May 7, 2010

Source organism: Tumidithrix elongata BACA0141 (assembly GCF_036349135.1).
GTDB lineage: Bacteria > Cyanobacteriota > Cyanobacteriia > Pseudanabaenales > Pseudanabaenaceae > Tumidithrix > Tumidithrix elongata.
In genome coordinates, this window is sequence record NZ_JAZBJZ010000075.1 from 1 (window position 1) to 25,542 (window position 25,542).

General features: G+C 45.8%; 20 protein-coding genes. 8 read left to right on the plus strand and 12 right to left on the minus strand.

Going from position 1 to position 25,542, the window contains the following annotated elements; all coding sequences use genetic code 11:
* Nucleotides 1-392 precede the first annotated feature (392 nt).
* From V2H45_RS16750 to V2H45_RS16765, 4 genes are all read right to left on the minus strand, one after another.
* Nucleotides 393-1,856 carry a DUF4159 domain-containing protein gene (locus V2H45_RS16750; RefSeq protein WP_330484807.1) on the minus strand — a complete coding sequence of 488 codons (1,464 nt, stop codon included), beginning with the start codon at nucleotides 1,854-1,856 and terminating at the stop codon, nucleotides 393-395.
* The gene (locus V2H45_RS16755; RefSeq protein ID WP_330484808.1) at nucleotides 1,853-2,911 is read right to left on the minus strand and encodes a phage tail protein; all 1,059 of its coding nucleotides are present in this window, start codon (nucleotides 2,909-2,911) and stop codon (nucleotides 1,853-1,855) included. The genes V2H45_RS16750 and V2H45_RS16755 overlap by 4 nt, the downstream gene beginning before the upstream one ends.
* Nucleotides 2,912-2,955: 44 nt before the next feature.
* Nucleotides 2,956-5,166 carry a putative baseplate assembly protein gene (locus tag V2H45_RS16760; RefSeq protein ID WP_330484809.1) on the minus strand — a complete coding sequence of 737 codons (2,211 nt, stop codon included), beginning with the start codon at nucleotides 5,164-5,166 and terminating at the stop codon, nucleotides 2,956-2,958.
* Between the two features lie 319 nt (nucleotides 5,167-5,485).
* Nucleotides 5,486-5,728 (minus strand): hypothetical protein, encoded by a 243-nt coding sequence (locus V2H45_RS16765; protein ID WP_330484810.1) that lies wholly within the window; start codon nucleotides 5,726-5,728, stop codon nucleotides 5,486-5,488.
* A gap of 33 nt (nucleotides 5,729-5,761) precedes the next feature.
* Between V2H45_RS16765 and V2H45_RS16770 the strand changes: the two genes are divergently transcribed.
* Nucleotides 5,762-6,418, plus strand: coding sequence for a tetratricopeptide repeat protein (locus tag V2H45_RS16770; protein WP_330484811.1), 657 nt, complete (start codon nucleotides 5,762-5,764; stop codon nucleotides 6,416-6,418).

The Just. . . In case EMERGENCY I.D